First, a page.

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Title: The galactic dust-up: modelling dust evolution in FIRE
ABSTRACT

Recent strides have been made developing dust evolution models for galaxy formation simulations but these approaches vary in their assumptions and degree of complexity. Here, we introduce and compare two separate dust evolution models (labelled ‘Elemental’ and ‘Species’), based on recent approaches, incorporated into the gizmo code and coupled with fire-2 stellar feedback and interstellar medium physics. Both models account for turbulent dust diffusion, stellar production of dust, dust growth via gas-dust accretion, and dust destruction from time-resolved supernovae, thermal sputtering in hot gas, and astration. The ‘Elemental’ model tracks the evolution of generalized dust species and utilizes a simple, ‘tunable’ dust growth routine, while the ‘Species’ model tracks the evolution of specific dust species with set chemical compositions and incorporates a physically motivated, two-phase dust growth routine. We test and compare these models in an idealized Milky Way-mass galaxy and find that while both produce reasonable galaxy-integrated dust-to-metals (D/Z) ratios and predict gas-dust accretion as the main dust growth mechanism, a chemically motivated model is needed to reproduce the observed scaling relation between individual element depletions and D/Z with column density and local gas density. We also find the inclusion of theoretical metallic iron and O-bearing dust species more » are needed in the case of specific dust species in order to match observations of O and Fe depletions, and the integration of a sub-resolution dense molecular gas/CO scheme is needed to both match observed C depletions and ensure carbonaceous dust is not overproduced in dense environments.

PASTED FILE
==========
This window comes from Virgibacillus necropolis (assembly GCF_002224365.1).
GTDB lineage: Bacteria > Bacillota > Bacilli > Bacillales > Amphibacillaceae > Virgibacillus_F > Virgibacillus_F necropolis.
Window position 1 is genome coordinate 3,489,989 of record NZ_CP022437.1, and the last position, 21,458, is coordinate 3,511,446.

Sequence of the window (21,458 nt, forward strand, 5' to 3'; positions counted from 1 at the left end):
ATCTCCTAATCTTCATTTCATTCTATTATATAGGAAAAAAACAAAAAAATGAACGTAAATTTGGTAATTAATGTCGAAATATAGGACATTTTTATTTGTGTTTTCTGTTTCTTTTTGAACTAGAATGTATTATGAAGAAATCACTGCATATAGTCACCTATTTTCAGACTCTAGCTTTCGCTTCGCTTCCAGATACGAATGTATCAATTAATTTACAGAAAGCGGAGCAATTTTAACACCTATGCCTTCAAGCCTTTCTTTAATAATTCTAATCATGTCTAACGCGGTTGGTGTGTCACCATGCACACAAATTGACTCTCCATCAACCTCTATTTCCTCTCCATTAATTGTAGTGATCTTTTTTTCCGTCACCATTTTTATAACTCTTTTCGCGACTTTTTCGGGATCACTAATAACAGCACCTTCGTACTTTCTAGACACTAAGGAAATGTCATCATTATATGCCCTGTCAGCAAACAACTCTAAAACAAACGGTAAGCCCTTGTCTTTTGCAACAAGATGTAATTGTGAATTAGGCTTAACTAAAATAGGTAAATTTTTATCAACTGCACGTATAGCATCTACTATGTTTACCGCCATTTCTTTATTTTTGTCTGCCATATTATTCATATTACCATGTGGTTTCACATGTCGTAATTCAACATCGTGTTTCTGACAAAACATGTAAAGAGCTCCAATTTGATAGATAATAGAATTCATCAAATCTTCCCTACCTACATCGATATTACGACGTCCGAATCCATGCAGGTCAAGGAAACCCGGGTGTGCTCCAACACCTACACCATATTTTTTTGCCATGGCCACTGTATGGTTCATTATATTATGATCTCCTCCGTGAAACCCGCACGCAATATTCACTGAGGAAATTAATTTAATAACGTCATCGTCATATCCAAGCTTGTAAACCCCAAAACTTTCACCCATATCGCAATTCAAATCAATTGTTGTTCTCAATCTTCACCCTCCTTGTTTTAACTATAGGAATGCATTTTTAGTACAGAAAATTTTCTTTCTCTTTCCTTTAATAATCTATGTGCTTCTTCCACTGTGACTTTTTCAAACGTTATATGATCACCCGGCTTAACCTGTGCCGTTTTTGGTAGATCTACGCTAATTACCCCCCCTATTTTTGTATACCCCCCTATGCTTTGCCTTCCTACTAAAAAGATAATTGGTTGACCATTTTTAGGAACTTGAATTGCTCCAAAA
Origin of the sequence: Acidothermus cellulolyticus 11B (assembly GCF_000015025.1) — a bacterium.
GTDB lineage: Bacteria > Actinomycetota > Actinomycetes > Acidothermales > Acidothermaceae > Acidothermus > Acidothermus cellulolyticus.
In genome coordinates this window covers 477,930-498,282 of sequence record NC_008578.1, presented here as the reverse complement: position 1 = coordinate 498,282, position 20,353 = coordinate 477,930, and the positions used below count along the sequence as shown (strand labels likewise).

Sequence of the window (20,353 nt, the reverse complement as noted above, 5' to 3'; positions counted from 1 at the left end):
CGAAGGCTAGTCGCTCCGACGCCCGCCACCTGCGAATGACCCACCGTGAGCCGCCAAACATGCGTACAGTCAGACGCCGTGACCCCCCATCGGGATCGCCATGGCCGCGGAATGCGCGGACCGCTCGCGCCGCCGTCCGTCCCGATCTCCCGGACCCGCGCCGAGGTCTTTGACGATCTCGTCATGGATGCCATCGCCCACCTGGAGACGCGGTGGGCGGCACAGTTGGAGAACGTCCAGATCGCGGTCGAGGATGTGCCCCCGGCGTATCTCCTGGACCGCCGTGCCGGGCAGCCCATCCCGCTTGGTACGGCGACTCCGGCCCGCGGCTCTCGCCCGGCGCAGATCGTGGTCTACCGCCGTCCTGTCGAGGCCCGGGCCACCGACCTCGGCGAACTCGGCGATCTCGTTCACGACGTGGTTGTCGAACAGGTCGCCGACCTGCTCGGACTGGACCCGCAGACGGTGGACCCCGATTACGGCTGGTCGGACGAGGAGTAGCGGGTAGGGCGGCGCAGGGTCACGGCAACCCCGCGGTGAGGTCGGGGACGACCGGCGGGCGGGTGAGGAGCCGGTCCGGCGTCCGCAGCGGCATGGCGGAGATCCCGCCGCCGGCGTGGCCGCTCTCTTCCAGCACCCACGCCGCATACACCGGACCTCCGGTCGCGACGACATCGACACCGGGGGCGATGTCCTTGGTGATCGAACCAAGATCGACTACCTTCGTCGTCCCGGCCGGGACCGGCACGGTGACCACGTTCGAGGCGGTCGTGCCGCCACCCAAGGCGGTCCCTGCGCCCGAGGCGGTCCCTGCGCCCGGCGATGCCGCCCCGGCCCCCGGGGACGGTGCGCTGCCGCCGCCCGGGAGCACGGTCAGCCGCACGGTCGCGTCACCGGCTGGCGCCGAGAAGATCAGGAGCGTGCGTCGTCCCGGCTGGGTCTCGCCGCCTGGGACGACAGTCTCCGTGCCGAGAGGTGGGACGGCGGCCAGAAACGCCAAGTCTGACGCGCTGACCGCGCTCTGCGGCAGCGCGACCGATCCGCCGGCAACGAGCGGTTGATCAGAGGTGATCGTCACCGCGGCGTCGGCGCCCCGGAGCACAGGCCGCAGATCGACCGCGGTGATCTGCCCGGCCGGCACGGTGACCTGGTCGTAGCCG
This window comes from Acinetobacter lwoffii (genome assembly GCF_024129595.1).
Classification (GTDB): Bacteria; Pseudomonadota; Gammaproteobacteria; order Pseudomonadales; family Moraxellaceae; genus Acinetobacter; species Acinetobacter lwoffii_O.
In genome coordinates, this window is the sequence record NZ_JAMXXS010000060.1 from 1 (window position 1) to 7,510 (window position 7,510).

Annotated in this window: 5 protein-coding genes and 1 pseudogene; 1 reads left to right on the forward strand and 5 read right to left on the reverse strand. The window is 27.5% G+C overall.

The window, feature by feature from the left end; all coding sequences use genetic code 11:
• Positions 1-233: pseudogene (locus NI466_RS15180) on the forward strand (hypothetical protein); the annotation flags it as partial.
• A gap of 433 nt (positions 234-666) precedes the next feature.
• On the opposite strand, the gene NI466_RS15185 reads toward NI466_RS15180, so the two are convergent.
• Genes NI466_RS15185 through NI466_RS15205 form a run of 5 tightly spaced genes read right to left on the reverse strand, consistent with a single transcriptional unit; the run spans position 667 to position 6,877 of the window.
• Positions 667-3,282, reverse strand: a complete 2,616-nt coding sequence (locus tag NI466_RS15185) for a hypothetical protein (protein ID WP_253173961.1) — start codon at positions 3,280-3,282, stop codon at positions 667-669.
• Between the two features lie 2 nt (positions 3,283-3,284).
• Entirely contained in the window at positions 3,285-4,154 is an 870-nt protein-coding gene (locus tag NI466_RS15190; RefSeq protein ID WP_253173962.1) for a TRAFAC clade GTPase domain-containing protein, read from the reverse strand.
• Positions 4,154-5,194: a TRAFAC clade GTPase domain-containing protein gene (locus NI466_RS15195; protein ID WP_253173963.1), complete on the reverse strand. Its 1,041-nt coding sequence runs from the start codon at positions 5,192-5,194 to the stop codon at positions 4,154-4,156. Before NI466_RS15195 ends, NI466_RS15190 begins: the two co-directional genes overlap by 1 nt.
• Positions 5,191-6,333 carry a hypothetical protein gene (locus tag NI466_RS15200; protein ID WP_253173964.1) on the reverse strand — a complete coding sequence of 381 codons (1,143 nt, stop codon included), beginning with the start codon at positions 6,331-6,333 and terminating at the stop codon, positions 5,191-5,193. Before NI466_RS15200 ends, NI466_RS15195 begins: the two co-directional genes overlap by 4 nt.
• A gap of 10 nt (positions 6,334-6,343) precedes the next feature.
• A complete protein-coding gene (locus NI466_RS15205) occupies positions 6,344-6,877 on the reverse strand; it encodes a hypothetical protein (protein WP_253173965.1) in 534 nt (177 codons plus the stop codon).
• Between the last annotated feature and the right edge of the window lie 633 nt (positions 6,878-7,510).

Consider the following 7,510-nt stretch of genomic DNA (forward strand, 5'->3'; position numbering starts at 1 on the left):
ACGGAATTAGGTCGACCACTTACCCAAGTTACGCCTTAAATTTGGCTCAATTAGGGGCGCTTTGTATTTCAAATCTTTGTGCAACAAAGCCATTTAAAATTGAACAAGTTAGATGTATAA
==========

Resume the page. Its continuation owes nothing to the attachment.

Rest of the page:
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Authors:
; ; ; ; ;
Award ID(s):
2009234 2108230 1652522 2108318 1715101 2108314 1715216
Publication Date:
NSF-PAR ID:
10368501
Journal Name:
Monthly Notices of the Royal Astronomical Society
Volume:
514
Issue:
3
Page Range or eLocation-ID:
p. 4506-4534
ISSN:
0035-8711
Publisher:
Oxford University Press
Sponsoring Org:
National Science Foundation
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